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Taking Home Oscar for the 1st, 2nd and 3rd time

6 Mar

Now that we’re a full week+ removed from the 85th Academy Awards, I wanted to throw up a gratuitous pic of the acting winners, along with some interesting facts about each!


Some fun facts abou each of this year’s acting winners:

  • This is the second time in three years Christoph Waltz has taken the best supporting actor statue; both of his winning performances were directed by Quentin Tarantino (Inglorious Bastards). 
  • Anne Hathaway and Jennifer Lawrence each took home their first Oscar with their second nominations; Hathaway was nominated in 2008 for Rachel Getting Married, while Lawrence was nominated for best actress for Winter’s Bone in 2010.
  • As for Daniel Day-Lewis, he’s been nominated for Best Actor 5 times and has won 3 of them (My Left Foot, There Will Be Blood, Lincoln), which made him the only male actor in history to accomplish this. One more win, and he’d tie Katharine Hepburn as Hollywood’s most Oscar-laden actor.

Also, not sure if you saw this, but JLaw (which is her thing now, apparently?) forgot to thank some VIPs in her acceptance speech: Silver Linings Playbook Director David O. Russell and The Weinstein Company chairman Harvey Weinstein. She released a statement thanking them (which can be seen here), but my favorite part was her closing:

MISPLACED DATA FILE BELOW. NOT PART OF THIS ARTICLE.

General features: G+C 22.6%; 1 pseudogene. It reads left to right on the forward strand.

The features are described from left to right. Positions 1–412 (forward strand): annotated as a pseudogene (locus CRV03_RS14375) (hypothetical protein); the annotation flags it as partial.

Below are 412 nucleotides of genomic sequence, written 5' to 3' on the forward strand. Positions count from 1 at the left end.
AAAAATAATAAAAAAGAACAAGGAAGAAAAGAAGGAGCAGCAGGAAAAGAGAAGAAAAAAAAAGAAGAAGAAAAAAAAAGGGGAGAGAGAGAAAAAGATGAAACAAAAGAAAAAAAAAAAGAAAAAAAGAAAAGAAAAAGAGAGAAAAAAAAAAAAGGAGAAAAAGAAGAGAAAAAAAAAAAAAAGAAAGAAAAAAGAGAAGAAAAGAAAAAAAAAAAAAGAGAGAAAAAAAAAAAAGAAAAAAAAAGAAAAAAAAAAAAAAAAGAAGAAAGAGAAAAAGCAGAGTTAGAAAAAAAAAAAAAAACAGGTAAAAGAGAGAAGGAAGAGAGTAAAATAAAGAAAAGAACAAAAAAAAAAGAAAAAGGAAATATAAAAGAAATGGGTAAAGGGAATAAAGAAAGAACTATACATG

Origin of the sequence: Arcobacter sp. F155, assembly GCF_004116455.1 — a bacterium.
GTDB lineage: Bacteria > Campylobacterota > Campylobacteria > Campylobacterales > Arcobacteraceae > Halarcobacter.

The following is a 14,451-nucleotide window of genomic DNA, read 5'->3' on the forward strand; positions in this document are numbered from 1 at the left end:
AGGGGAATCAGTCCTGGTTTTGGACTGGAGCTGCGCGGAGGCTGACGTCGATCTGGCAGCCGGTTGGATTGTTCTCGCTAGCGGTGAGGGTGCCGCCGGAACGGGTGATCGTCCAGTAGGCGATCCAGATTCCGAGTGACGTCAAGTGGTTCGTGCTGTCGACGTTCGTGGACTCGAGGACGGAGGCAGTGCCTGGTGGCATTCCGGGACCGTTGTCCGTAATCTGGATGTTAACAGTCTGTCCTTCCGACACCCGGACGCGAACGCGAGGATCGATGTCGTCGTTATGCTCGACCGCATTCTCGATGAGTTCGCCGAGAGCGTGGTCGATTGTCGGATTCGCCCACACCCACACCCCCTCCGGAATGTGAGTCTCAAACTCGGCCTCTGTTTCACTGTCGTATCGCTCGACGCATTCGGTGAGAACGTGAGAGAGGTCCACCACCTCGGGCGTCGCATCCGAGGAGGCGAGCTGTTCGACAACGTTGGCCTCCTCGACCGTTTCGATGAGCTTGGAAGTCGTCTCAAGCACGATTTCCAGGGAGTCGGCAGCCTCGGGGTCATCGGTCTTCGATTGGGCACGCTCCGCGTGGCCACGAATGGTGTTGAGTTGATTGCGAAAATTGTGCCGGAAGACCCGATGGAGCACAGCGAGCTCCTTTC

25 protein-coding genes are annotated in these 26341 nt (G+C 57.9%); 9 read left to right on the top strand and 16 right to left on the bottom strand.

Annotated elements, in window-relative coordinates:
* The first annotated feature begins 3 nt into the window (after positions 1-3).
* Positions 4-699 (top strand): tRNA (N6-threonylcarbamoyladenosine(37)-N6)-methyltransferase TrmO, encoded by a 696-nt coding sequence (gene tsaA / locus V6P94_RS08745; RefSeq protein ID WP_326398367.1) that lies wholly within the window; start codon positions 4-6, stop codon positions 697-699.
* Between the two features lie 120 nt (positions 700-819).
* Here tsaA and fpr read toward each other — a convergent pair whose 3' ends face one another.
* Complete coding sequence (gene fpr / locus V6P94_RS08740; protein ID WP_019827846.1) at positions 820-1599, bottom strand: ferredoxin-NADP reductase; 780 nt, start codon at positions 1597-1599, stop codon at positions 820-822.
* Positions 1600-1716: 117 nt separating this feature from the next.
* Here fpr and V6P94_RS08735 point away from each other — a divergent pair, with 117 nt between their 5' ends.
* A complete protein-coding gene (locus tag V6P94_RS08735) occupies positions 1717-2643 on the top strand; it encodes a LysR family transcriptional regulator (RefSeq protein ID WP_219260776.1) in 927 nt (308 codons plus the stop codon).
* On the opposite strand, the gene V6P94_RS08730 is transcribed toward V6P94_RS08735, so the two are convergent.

Thank you to both. I will never be able to forgive myself for such a brain fart but I hope that you both can. Obviously it was not on purpose, I couldn’t remember what I had already said and my mind went completely blank–your brain does funny things during the most overwhelming moment of your life!

How can you not love her?!

2013 Red Carpet Recap

25 Feb

Now that I have my quick initial thoughts of last night’s telecast up, it’s on to the fashion! Overall, I found the red carpet pre-show to be a little boring, fashion-wise. Lots of status quo dresses and hair, not too much adventure or excitement. Still, no one gets away from the cameras on Oscar night without be asked who they are wearing!